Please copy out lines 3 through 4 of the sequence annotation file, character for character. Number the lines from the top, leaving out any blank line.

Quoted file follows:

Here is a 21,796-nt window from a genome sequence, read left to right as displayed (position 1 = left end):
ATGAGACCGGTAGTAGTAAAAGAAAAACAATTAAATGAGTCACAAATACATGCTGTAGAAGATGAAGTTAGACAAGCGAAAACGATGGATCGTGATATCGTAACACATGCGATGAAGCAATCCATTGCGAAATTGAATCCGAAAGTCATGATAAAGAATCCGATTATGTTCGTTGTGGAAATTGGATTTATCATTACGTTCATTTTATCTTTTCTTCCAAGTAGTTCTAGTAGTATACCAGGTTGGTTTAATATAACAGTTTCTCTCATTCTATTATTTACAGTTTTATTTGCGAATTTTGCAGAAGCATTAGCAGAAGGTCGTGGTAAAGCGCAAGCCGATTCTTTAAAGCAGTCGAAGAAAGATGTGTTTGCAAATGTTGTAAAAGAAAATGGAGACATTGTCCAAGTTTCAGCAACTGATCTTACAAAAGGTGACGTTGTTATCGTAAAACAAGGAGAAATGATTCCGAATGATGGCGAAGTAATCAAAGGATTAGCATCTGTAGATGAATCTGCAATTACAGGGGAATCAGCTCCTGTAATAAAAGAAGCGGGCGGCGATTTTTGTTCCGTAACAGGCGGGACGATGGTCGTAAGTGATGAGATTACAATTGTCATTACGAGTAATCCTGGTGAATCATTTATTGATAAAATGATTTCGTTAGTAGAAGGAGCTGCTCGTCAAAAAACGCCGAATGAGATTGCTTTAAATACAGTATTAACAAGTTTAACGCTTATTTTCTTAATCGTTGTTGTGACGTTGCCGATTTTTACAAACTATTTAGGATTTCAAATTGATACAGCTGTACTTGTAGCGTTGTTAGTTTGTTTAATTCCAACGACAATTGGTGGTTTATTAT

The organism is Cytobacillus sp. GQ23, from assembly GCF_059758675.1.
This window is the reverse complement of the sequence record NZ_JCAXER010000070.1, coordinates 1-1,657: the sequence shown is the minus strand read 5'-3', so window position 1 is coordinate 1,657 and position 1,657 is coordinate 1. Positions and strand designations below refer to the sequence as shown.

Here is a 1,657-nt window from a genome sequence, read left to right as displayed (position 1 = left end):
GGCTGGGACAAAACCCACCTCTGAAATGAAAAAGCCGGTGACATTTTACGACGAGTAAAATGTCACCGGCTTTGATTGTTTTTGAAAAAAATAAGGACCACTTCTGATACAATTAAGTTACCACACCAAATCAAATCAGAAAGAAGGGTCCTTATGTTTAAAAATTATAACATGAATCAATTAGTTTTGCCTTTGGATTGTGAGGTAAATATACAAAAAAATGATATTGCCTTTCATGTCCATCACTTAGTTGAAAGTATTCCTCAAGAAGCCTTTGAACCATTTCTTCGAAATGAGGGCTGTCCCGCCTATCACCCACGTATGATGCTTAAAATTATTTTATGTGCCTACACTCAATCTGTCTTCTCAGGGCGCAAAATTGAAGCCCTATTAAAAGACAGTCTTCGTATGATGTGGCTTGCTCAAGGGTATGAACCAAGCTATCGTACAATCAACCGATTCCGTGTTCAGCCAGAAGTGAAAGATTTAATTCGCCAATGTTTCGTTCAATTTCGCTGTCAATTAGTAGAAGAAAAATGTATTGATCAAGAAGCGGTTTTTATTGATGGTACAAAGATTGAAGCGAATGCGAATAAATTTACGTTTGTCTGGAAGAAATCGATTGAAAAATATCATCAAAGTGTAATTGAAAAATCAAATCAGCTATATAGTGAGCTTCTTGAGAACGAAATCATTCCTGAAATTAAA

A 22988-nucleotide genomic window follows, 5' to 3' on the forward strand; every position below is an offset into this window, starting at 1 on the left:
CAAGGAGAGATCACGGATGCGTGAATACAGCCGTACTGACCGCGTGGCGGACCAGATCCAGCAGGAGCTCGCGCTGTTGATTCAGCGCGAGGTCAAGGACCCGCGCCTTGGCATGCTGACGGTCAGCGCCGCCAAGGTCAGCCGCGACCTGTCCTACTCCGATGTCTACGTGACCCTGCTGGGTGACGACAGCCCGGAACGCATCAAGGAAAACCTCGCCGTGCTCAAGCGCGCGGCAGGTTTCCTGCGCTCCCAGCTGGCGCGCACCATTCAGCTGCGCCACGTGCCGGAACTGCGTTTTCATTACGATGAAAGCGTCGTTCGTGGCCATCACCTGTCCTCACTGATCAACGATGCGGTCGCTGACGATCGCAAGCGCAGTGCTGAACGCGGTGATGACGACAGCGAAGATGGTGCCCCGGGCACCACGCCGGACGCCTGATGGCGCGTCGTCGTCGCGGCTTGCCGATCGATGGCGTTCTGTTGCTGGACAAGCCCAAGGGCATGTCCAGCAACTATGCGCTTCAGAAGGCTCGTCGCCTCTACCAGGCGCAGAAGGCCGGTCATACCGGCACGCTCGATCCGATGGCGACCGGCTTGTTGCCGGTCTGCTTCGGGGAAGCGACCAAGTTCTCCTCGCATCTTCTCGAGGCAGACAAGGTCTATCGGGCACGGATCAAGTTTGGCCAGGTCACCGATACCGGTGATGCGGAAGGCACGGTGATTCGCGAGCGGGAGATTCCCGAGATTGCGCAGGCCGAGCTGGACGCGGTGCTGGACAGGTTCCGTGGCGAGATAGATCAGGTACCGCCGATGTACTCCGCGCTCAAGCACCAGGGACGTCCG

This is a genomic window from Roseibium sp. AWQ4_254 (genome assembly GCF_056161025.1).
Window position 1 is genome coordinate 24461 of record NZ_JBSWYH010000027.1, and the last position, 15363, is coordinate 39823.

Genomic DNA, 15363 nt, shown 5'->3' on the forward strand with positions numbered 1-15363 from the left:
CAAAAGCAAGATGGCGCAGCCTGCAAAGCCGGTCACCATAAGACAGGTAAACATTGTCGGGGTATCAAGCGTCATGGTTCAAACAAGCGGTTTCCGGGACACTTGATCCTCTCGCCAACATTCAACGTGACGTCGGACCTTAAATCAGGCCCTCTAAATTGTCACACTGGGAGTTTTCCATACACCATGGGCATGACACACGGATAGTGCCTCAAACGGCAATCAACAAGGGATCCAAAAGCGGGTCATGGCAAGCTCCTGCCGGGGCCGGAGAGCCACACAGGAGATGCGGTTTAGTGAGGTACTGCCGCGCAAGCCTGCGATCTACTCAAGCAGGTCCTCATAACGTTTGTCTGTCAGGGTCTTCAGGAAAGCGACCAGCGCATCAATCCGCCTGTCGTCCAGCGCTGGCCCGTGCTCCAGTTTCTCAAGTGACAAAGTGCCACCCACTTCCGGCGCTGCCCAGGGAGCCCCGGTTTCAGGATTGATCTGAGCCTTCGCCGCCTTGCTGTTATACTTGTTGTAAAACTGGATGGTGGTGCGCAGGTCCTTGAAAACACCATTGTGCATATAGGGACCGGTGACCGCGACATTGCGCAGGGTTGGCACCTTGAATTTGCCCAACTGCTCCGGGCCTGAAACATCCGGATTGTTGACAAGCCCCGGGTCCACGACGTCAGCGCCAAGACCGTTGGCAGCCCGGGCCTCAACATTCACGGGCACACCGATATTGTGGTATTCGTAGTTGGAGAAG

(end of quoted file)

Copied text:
The organism is Cytobacillus sp. GQ23, from assembly GCF_059758675.1.
This window is the reverse complement of the sequence record NZ_JCAXER010000070.1, coordinates 1-1,657: the sequence shown is the minus strand read 5'-3', so window position 1 is coordinate 1,657 and position 1,657 is coordinate 1. Positions and strand designations below refer to the sequence as shown.